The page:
Teen Girlfriends: Celebrating the Good Times,Getting through the Hard Timesby Julia DeVillers
When girls reaching their teens explore life's big issues, they usually turn to their friends instead of adults for advice, pleasure, and intimate emotional support. The authors of Teen girlfriends interviewed more than 150 young women to discover what makes these peer relationships work, and to celebrate young friendships that may last a lifetime. See more details below
When girls reaching their teens explore life's big issues, they usually turn to their friends instead of adults for advice, pleasure, and intimate emotional support. The authors of Teen girlfriends interviewed more than 150 young women to discover what makes these peer relationships work, and to celebrate young friendships that may last a lifetime.
- Council Oak Books
- Publication date:
- Product dimensions:
- 5.00(w) x 7.15(h) x 0.70(d)
- Age Range:
- 13 - 17 Years
Read an Excerpt
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There are times when we meet a friend, and we experience a moment of "Aha!" We instantly know that this girl has friend potential. She, we think to ourselves, is someone we want to get to know. We see her in the halls at school. We hear one of our other friends talking about this girl she just met. We plop down on the bus and check out our seat mate. And we like what we see. Something in us knows that we were just meant to be friends with this girl. And we think she might just like to get to know us, too.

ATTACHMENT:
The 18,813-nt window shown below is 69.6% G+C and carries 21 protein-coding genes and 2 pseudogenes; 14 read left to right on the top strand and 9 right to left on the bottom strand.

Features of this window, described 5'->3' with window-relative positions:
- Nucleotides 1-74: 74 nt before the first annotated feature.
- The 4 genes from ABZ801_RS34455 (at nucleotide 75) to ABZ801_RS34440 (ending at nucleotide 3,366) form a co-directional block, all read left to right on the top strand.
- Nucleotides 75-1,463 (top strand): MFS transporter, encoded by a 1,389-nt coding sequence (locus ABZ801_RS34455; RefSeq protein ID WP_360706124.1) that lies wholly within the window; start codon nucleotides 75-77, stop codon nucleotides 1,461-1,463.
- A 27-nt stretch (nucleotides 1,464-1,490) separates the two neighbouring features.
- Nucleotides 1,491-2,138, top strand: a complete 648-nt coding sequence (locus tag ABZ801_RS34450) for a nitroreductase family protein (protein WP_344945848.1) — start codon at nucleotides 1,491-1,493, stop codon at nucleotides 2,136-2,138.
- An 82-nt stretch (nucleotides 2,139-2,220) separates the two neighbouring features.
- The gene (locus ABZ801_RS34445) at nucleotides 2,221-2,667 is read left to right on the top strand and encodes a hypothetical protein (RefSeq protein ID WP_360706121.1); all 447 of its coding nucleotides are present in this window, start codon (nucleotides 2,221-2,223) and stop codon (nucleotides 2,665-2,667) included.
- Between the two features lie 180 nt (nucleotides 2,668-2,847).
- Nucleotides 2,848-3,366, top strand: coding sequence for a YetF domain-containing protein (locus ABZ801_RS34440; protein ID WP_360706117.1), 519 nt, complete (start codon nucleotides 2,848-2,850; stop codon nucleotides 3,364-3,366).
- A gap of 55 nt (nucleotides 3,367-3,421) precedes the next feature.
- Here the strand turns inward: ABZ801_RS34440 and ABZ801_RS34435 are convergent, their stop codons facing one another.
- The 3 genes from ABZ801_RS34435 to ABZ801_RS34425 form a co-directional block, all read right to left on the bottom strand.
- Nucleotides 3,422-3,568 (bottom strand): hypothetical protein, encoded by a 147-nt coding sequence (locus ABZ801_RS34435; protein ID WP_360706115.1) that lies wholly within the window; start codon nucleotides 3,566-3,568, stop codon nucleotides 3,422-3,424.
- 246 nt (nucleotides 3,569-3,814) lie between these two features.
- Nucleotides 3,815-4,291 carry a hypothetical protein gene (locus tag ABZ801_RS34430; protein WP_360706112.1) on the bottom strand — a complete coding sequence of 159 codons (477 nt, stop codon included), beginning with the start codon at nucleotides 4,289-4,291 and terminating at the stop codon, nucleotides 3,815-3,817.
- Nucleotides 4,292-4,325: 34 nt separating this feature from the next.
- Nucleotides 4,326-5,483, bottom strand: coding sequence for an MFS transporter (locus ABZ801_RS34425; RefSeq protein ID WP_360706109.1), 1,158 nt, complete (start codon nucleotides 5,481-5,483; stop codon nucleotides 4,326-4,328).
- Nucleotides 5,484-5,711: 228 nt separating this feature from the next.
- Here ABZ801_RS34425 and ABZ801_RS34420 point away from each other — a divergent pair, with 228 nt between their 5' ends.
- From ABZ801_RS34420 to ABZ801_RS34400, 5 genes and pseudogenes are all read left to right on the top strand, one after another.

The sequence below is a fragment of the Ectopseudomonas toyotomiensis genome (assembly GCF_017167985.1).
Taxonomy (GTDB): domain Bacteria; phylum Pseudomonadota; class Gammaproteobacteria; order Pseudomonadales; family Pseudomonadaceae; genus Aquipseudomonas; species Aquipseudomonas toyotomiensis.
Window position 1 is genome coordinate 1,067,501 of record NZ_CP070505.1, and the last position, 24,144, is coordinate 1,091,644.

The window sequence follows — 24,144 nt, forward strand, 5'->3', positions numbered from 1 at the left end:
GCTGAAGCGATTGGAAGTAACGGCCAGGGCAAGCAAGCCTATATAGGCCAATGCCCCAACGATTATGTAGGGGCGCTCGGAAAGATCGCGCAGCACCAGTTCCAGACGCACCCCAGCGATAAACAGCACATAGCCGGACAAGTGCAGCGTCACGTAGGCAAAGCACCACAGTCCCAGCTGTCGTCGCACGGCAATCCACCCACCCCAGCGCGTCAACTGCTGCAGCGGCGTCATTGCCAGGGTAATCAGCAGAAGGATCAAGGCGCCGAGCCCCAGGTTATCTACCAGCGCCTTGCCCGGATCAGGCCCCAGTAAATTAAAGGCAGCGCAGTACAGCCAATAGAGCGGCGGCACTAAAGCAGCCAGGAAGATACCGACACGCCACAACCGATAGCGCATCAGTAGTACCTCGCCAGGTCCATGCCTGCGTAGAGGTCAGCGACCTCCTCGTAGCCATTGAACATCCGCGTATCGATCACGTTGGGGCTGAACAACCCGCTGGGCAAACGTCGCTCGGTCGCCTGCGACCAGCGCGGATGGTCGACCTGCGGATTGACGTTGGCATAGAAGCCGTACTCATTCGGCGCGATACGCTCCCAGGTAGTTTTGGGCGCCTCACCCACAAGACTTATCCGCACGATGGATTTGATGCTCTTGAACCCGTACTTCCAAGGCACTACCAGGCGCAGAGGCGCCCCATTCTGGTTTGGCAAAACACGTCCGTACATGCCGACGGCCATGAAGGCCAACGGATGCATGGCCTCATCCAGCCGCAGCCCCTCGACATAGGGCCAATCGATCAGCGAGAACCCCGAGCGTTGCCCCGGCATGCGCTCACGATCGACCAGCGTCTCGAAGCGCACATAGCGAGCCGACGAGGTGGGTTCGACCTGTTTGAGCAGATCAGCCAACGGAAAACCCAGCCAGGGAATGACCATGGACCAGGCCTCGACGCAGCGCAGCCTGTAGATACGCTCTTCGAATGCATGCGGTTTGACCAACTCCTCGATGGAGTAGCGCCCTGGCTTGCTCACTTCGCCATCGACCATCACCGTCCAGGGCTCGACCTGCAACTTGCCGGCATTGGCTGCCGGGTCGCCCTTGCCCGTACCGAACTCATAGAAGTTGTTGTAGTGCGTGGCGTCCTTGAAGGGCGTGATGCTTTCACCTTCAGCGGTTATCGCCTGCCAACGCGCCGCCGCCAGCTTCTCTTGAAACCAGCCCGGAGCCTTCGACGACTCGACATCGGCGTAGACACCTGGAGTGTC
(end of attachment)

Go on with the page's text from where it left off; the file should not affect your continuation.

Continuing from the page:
The quality that attracts our attention doesn't have to be a major one. "I noticed Jane's eyebrows. They were plucked so perfectly," recalls Joanne. "And she had these cool pens. Those two things were enough to get my interest!" But while these characteristics can be superficial, such as her looks or clothes, other times we recognize a girl's deeper qualities that attract us to a potential friend.